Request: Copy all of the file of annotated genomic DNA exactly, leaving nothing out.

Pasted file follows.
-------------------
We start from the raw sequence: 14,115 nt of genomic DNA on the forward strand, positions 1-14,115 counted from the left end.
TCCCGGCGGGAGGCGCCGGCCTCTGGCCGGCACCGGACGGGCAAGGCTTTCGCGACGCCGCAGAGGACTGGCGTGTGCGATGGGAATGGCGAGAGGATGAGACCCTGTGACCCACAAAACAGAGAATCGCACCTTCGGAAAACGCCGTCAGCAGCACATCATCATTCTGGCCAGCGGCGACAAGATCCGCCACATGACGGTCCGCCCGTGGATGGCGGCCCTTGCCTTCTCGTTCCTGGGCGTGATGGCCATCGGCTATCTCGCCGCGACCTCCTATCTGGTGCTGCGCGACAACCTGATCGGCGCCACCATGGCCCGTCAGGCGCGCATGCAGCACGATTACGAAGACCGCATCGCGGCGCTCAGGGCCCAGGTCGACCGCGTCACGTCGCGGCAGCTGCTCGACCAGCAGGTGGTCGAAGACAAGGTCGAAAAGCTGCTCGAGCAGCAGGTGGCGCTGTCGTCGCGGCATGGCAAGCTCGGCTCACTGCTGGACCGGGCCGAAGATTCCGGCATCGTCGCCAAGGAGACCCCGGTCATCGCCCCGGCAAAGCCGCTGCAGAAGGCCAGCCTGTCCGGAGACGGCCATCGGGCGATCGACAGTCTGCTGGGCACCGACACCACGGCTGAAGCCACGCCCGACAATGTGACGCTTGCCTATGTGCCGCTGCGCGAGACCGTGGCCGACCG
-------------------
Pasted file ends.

We start from the raw sequence: 14,115 nt of genomic DNA on the forward strand, positions 1-14,115 counted from the left end.
TCCCGGCGGGAGGCGCCGGCCTCTGGCCGGCACCGGACGGGCAAGGCTTTCGCGACGCCGCAGAGGACTGGCGTGTGCGATGGGAATGGCGAGAGGATGAGACCCTGTGACCCACAAAACAGAGAATCGCACCTTCGGAAAACGCCGTCAGCAGCACATCATCATTCTGGCCAGCGGCGACAAGATCCGCCACATGACGGTCCGCCCGTGGATGGCGGCCCTTGCCTTCTCGTTCCTGGGCGTGATGGCCATCGGCTATCTCGCCGCGACCTCCTATCTGGTGCTGCGCGACAACCTGATCGGCGCCACCATGGCCCGTCAGGCGCGCATGCAGCACGATTACGAAGACCGCATCGCGGCGCTCAGGGCCCAGGTCGACCGCGTCACGTCGCGGCAGCTGCTCGACCAGCAGGTGGTCGAAGACAAGGTCGAAAAGCTGCTCGAGCAGCAGGTGGCGCTGTCGTCGCGGCATGGCAAGCTCGGCTCACTGCTGGACCGGGCCGAAGATTCCGGCATCGTCGCCAAGGAGACCCCGGTCATCGCCCCGGCAAAGCCGCTGCAGAAGGCCAGCCTGTCCGGAGACGGCCATCGGGCGATCGACAGTCTGCTGGGCACCGACACCACGGCTGAAGCCACGCCCGACAATGTGACGCTTGCCTATGTGCCGCTGCGCGAGACCGTGGCCGACCG